A sluggish economy will take its toll on Britain's key financial services sector next year, forcing banks to write off more loans and restricting the supply of credit to consumers and businesses, accountants Ernst & Young said.

With the UK economy set to expand by just 1.5 percent in 2012 down from an initial forecast of 2.2 percent, banks' bad debts will be some 3 billion pounds higher than previously thought, E&Y said in a report published on Monday.

That will cap bank lending growth at 0.5 percent in 2012 and 2013, lower than the previous forecast of 0.8 percent, and trigger a hiring freeze across the industry, creating an additional headwind for the wider economy.

Given the extent to which highly paid employment in the sector underpins consumer spending, tax revenues, and house prices in the UK, the projections for financial services employment is concerning, said Dr Neil Blake, a senior economic adviser to E&Y.

British insurers also look set to come under pressure next year as cash-strapped consumers rein in insurance spending, with life insurers facing the additional challenge of a raft of European and domestic regulatory changes.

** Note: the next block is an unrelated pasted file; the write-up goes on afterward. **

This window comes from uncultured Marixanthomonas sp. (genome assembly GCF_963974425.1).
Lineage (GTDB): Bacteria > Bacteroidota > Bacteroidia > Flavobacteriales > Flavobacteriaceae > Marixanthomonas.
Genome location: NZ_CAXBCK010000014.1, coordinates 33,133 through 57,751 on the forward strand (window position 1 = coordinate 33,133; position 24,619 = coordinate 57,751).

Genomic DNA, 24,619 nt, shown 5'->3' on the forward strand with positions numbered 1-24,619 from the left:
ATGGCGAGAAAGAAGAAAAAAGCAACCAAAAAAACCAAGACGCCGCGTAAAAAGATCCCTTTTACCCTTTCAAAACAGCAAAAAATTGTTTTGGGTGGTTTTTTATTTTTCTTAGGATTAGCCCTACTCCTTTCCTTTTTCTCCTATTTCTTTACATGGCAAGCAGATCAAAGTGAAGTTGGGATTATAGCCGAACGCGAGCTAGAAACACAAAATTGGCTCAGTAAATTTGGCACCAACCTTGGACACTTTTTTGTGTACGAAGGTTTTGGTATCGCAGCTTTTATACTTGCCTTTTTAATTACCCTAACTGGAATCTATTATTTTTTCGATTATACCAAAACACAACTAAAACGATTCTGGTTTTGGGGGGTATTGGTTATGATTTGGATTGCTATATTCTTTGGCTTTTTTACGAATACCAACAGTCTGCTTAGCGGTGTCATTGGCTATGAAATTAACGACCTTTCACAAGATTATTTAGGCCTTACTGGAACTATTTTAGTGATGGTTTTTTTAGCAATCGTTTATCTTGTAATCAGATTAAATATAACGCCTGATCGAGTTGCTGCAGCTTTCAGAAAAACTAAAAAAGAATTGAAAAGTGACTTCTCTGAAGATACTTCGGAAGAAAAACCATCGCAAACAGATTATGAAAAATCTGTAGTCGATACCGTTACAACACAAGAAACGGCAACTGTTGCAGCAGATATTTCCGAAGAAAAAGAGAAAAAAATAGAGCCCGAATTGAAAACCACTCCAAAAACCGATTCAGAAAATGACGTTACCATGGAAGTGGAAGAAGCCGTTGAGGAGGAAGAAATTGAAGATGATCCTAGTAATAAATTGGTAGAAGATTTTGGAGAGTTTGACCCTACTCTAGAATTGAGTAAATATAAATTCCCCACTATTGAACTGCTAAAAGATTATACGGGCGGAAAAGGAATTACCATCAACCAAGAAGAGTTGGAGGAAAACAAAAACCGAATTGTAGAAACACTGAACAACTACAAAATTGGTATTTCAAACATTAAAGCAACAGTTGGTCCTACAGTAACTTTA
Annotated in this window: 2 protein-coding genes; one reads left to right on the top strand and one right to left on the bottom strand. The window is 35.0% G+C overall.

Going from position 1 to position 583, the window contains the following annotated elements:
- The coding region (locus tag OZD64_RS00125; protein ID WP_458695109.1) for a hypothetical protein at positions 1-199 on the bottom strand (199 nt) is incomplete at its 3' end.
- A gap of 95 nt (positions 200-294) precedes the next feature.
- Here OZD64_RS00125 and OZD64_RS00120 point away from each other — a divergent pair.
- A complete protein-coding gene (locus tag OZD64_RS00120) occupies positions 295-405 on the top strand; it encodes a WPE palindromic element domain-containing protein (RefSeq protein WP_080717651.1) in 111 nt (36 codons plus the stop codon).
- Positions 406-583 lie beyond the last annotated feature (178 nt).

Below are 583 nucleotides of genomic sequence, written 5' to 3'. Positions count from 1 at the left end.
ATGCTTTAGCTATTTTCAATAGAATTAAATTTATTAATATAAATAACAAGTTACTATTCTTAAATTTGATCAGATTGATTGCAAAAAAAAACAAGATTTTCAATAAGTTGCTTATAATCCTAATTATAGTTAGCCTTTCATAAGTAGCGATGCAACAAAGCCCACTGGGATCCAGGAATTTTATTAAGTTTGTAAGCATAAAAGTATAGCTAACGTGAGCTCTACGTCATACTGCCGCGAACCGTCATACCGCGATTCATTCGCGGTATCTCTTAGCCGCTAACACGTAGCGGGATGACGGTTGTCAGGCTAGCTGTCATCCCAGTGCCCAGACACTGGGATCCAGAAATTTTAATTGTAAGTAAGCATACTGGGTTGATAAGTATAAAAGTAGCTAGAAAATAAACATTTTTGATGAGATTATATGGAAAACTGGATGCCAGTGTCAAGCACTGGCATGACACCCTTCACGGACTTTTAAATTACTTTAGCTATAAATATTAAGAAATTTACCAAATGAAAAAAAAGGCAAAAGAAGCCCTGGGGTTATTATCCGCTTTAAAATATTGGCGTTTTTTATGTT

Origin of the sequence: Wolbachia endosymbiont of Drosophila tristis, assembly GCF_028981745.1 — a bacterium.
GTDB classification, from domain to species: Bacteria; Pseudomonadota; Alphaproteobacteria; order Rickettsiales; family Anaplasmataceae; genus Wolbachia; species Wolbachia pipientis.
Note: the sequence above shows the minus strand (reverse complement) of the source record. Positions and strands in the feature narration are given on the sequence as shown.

However, E&Y said British banks had put themselves on a sounder financial footing since the onset of the last financial crisis in 2007 by halving their reliance on volatile wholesale funding.

British lenders' direct exposure to potential sovereign default swaps in the eurozone is also lower than their European counterparts, while indirect exposure via credit default swaps may be overstated, the audit firm added.

The government holds 83 percent of Royal Bank of Scotland and 41 percent of Lloyds Banking Group after an abrupt drying up of wholesale finance forced it to bail both banks out in 2008, while rival lender Northern Rock was nationalised.

(Reporting by Myles Neligan; Editing by Erica Billingham)